will not emit or compile javascript code.

watch - A boolean indicating that we run the compiler in watch mode. If any files change in our rootDir, it will compile new files automatically.

Our launch.json file inside the .vscode folder.

{
    // Use IntelliSense to learn about possible attributes.
    // Hover to view descriptions of existing attributes.
    // For more information, visit: https://go.microsoft.com/fwlink/?linkid=830387
    "version": "0.2.0",
    "configurations": [
        {
            "type": "node",
            "request": "launch",
            "name": "Launch Program",
            "program": "${workspaceFolder}/src/app.ts",
            "sourceMaps": true,
            "trace": "all",
            "outFiles": [
                "${workspaceFolder}/build/**/*.js"
            ]
        }
    ]
}

And lastly, the app.ts file inside the src folder.

import express, { Request, Response } from 'express';

const app: express.Application = express();
const port: number = 3000;


app.get('/', (req: Request, res: Response) => {
    res.send('Hello World');
});


app.get('/:name', (req: Request, res: Response) => {
    res.send(`Hello ${req.param('name', 'Mark')}`);
});


app.listen(port, () => {
    console.log(`Server listening at port: ${port}`);
});

Before starting the debug server, place breakpoints anywhere in the app.ts file and run the npm start command to start the TypeScript Compilation Server and then press F5 and open your browser and navigate to http://localhost:3000 or http://localhost:3000/anna. And, if it's working and it passes your breakpoints then great but if not then maybe there's something with your configurations, please follow the instructions above and retrace the things that you missed.

By the way, I haven't mentioned the most important thing that allows us to debug our TypeScript code. It's Source Maps. Most of our code (JS/CSS) in production are combined and minified so that we can dramatically reduce the size of our assets and also reduce the number of files in production to improve the load time performance of a website. But debugging in a minified code is hard, sorry "hard" is a soft word for this, it's impossible. This is where Source Maps comes into play. Basically, a Source map is a file that maps the minified/transformed source to the original source. This helps us, developers, a lot because we can debug that minified code with the original code. Source maps are awesome.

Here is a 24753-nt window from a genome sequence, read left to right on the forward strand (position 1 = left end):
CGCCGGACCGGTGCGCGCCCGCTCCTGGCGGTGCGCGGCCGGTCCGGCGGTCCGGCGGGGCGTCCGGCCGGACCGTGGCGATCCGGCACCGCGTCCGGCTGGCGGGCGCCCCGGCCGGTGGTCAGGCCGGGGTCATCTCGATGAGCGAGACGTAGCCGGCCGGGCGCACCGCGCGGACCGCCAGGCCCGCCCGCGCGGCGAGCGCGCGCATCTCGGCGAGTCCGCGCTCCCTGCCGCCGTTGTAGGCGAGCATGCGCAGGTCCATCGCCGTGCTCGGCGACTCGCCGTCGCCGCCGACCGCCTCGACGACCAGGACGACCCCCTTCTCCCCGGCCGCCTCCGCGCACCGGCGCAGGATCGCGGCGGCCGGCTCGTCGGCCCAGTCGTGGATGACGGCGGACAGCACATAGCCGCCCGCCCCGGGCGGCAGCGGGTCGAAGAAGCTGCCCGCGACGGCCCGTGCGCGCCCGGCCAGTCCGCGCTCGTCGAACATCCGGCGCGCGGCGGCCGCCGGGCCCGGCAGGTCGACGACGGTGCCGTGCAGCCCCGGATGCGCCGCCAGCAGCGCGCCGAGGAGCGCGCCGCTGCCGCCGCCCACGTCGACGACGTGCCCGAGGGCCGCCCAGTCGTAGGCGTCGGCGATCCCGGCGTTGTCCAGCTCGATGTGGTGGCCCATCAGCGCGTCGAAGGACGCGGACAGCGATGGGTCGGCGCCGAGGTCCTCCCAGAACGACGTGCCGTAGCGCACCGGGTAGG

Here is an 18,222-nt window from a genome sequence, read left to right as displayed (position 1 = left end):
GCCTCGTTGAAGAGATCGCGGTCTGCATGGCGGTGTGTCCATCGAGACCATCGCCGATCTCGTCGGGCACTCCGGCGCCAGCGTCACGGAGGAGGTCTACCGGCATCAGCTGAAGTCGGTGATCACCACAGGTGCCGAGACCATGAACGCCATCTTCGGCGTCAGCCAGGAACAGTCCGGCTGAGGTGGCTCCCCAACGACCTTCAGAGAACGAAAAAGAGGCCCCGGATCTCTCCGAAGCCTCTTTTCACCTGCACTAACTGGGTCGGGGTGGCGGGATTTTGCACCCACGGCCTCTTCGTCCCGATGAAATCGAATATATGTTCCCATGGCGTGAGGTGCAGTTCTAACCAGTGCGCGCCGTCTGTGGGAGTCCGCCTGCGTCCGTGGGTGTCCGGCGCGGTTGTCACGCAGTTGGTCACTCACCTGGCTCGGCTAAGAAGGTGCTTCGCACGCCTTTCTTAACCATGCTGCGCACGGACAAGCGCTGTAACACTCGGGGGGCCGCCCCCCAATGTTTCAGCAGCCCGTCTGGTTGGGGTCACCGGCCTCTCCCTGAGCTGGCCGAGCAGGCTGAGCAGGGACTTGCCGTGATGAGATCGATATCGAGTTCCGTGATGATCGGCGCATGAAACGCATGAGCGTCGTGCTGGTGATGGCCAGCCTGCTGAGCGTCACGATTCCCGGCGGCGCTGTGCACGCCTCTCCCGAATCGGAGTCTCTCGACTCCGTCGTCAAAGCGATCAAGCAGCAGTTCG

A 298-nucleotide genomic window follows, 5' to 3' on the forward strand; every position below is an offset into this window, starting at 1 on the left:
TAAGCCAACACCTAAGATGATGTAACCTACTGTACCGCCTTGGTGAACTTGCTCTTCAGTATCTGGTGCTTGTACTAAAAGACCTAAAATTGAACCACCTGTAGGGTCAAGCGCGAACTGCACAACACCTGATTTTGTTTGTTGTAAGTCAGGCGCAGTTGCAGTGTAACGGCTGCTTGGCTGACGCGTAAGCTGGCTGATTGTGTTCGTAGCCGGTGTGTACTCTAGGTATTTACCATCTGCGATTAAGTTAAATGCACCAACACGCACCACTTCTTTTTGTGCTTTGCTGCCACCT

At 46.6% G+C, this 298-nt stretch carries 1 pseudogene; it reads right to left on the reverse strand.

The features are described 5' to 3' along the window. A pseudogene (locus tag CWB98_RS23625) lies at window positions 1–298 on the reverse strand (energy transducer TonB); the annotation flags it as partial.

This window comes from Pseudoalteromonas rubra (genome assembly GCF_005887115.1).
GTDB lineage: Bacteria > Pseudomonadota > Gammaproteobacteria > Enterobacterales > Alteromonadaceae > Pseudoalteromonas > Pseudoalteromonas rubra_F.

Thanks guys for reading this post.

Have a Nice Day 😃!.

Posted on by:

macmacky profile

Mark A

@macmacky

a Full-Stack developer who likes reading Tom Clancy's books and loves talking with dogs.

Discussion

pic
Editor guide
 

I find it much easier to use ts-node and you never have to run the compile task. You can just debug the ts files directly. Check out the launch configs in this repo: github.com/jdforsythe/bloch

 

Thank you for sharing, it's very helpfull

 

Thanks! I'm glad that it helped you.

 

launch.json
MINER_PRIV_KEY

I hope these are temporary keys

 

It's not a real (or secure) network! It was an example for demonstrating blockchain concepts and TypeScript during a presentation I gave to a local college. You can see the slides in the repo, as well.

 

Thank you for this info man! Much appreciated.

 

Configuring TypeScript is complicated. Making it work seamlessly with Jest, and various tools that need its source map is even more complicated.

We recently released a boilerplate for quick getting started with a production-grade project featuring the Next.js framework, hosted on Zeit platform at github.com/UnlyEd/next-right-now. It has full TS support.

It can be used as a boilerplate, but many of you may find it interesting as a learning resource as well. It's very well documented!